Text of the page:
“I can do that,” the spell-singer offered. “I’ve done it a thousand times already, I don’t even need the lines. You’re welcome to wipe down the tables instead. It’s an easier job for your first closing night.”
I looked over at the spell-singer again. A soft, cautious smile curved the corners of xyr mouth. Gentle.
I nodded, equally cautious.
“I’m Lior, by the way,” xe said in passing, scooping up the chair like it was the easiest thing in the world.
I tiptoed over to the abandoned bucket.
“I take it you’re Merry?”
My heart leapt into my throat. “How did…?”
“Mama told me we have a new provisional bartender, so I figured it was you.”
“Yeah,” I agreed, pressing the wet cloth into the nearest table without thought. Keeping myself from sagging in relief.
Of course. Xe worked here, xe would have heard about my starting. And anyway, there was no chance anyone searching for me would be using the name Merry rather than Meredith, so the panic was really foolish. If only I could tell that to my rabbit-fast heartbeat.
The skitter of chair legs on a wooden floor. “Seriously, are you okay?”
“Just tired, I think,” I lied.
“You can leave, if you want. Everyone else always does.”
“Oh yeah. Any day I’m working they all fuck off as soon as the customers are gone and leave me to deal with all the clean-up by myself.”
“That doesn’t seem fair.”
“That’s what being the boss’ kid gets you.”
“The boss’ kid?”
Xe offered a tight smile. “Liorellion Folcs, Lior by preference. Spell-singer and all around ‘can you do this’ lug for the entire bar.”
“Merry,” I said pointlessly, xe had already known that. “Provisional bartender and at a loss on the regular.”
Lior’s laugh chimed something in me, residual spell-singing magic pinging off my own instinctive skills in that area.
A smile pressed at my lips, a strange feeling in recent years.
Xe covered xyr mouth. “Sorry, didn’t mean to include the magic.”
I shrugged and dunked the cloth into my soapy bucket. “It happens.”
“You’re a spell-singer too?”
“By nature more than training.”
“You planning on applying to the Five Towers too? Professor Sorenson is a master of spell-singing; I am so desperate for her to accept me as a student.”
“I… um… haven’t decided,” I hedged. Applying to the Five Towers. That would require a real identity, not a poorly forged one. And tying myself into this life: Shima, Arlan, the bar – for at least as long as it took to graduate. Not to mention, if I did have to run again, I’d have no proof of study after the fact. New identities to forge and all that.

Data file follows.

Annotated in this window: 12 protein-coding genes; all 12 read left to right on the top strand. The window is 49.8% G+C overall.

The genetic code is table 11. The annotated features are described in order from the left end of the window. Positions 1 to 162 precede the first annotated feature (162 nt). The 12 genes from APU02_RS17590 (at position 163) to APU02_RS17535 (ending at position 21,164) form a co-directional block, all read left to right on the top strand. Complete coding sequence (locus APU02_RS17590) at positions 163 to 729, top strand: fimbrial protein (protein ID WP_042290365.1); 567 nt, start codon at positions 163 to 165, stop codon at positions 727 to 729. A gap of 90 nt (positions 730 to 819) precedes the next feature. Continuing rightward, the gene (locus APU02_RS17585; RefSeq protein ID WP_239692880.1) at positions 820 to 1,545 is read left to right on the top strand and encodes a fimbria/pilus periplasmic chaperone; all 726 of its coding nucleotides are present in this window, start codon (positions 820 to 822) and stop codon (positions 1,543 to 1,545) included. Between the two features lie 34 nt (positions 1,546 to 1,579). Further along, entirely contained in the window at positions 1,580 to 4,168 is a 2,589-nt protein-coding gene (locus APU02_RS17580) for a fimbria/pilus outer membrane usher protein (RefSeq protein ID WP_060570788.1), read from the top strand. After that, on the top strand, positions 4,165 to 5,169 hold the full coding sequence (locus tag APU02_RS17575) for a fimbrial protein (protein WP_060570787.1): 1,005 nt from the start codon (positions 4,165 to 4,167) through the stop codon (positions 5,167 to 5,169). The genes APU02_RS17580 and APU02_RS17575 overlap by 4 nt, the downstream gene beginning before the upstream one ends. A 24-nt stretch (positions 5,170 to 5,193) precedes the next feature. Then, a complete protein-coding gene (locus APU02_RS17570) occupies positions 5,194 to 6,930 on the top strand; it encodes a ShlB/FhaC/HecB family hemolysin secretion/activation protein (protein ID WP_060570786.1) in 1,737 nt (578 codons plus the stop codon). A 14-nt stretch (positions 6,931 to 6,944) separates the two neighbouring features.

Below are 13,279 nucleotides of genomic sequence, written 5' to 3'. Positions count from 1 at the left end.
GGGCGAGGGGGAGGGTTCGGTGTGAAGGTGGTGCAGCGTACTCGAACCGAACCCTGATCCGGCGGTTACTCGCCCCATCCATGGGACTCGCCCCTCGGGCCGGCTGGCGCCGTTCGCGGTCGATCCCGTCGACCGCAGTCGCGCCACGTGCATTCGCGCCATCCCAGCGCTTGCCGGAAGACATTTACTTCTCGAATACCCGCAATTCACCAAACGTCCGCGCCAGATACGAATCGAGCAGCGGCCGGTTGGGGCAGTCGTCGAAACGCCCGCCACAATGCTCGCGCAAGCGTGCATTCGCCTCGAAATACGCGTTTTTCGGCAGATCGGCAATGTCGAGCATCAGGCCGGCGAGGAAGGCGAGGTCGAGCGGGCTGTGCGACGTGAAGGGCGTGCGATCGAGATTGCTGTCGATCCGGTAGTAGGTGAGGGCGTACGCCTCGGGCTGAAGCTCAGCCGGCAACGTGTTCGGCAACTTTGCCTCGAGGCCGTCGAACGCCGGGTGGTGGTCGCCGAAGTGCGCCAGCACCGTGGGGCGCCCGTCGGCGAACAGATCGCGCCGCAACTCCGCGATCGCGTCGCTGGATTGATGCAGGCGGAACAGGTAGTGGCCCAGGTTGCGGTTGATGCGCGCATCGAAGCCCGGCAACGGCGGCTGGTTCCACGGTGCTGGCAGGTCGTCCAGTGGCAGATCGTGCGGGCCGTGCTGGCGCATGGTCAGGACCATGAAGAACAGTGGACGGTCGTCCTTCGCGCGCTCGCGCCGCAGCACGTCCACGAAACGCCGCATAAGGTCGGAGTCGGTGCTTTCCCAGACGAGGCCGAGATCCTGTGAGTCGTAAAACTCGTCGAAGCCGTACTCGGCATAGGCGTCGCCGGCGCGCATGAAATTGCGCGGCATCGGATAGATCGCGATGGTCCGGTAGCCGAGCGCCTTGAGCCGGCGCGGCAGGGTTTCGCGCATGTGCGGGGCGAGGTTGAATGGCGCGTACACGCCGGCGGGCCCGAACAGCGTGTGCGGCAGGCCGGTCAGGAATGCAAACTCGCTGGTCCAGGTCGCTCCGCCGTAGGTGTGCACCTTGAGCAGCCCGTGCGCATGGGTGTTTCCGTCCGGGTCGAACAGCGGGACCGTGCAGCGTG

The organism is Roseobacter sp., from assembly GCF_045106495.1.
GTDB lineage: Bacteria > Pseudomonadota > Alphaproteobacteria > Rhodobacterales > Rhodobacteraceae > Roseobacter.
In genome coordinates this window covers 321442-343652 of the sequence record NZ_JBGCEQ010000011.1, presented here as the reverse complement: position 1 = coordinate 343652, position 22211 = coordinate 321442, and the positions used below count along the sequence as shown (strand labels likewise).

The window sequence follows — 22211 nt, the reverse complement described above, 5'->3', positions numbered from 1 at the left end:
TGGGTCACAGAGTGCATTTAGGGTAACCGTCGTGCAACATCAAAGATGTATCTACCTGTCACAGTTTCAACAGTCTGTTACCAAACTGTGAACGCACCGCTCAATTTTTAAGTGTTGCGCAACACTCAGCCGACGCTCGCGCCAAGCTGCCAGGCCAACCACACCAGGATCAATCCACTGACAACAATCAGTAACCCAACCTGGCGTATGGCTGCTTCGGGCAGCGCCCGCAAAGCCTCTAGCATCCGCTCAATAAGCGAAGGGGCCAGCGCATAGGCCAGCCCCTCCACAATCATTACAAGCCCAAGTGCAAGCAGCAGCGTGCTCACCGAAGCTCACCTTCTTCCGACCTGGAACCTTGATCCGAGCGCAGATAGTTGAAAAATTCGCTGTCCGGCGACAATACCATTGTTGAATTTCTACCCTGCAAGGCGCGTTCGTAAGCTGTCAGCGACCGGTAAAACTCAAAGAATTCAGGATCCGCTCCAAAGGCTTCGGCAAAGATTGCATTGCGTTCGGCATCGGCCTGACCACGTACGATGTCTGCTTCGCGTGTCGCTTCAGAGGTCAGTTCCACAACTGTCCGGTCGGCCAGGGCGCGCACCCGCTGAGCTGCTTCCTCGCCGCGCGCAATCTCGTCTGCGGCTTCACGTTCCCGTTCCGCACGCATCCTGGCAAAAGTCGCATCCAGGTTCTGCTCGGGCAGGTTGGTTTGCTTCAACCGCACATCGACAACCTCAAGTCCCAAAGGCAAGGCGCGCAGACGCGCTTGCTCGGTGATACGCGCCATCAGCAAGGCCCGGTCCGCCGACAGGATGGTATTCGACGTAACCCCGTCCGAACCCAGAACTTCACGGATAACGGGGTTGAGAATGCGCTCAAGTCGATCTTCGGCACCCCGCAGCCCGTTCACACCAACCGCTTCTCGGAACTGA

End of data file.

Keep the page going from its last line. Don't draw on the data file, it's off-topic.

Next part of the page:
On the other hand, if I could get my magic under control, perhaps I’d have half a chance of succeeding if I did have to run again. Or at least some kind of skill-set I could offer up. Not that I was about to become a performer. That was far too much attention for me, even before I had left my old life behind. I glanced at the sparkling costume Lior wore and then down at my own over-sized black shirt and trousers. Not exactly a compatible look.
“That’s fair. My plans don’t go much further than graduation. Actually, my plans mostly include the application right now.” Lior sighed.
We finished cleaning up in silence, Lior dipping back behind the bar at one point to grab a second bucket and cloth for the tables. We poured the dirty water down the sink and hung the cloths to dry during the day.
Lior showed me where to store the buckets in the back room then hesitated by the stairs. “Do you have someone to walk you home?”
“I’m sure I’ll be fine.”
“It’s pretty late – well, early.”
“If you walk me there, we’ll just be in this position when we get there.”
“Right…” Lior sighed. “Thanks for sticking around and helping clean up.”
I nodded. No need to point out that the other people not doing it were ignoring duties set out by the boss. It would just make xem feel worse about the fact that such duties always ended up on xyr shoulders.
“If—um—you ever want to talk about spell-singing or anything I… well, I live upstairs.”
I nodded again, slowly this time. “I’ll keep it in mind.”
I dipped out the back door, the cool night air washing over me in an odd combination of too-cold and utter relief.
When I asked my wife to help me develop this from its original version into this veriosn she left me a note I wanna share: “And then more things happen because they are cute and ittle bittle smushies to press together in friend hugs and make happy noises with!”
But if you want to see the friendship between Lior and Merry at it’s ultimate heights, you can read it in Merry Arlan: Breaking The Curse